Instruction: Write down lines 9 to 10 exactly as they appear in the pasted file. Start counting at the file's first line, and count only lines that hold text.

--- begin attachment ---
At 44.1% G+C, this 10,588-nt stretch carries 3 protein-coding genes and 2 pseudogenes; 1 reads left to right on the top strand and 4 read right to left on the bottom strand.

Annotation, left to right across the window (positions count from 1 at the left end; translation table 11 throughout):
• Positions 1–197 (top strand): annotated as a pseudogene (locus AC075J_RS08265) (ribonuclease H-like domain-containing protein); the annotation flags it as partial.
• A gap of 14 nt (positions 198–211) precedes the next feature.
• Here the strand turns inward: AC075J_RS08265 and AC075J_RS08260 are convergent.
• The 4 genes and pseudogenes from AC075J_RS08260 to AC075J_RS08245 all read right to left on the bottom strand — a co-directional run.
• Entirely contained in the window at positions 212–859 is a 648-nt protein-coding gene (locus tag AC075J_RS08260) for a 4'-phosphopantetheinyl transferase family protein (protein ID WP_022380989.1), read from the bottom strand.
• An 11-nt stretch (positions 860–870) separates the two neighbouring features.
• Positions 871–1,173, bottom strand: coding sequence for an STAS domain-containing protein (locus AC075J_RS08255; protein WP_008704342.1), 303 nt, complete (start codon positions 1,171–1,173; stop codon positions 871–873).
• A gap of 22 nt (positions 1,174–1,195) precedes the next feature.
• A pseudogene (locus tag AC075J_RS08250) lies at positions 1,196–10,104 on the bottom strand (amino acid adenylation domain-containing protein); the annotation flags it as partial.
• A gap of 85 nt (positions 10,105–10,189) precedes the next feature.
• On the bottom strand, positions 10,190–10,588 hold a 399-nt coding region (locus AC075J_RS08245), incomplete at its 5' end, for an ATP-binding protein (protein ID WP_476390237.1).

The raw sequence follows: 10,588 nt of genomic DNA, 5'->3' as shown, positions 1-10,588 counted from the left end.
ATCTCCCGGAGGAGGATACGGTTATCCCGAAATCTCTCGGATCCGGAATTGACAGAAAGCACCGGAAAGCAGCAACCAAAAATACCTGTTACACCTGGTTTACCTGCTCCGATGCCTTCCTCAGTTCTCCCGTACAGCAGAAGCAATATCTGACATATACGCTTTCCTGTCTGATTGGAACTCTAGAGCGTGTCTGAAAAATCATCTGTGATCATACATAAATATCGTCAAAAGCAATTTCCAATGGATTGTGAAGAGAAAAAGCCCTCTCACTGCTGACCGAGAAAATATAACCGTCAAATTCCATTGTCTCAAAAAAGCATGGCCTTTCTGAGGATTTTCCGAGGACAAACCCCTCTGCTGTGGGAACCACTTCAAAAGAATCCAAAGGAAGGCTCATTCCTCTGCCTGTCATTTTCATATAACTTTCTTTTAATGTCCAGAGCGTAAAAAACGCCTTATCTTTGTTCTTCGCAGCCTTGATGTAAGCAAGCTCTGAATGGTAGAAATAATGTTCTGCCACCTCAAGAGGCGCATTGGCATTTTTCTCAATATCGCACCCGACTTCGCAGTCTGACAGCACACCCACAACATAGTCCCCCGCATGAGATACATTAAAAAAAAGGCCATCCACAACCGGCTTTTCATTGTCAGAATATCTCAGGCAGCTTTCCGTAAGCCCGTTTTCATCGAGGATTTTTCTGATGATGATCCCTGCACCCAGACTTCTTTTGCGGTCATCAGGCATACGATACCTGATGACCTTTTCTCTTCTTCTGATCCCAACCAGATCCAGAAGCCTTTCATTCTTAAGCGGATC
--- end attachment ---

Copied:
• Positions 871–1,173, bottom strand: coding sequence for an STAS domain-containing protein (locus AC075J_RS08255; protein WP_008704342.1), 303 nt, complete (start codon positions 1,171–1,173; stop codon positions 871–873).
• A gap of 22 nt (positions 1,174–1,195) precedes the next feature.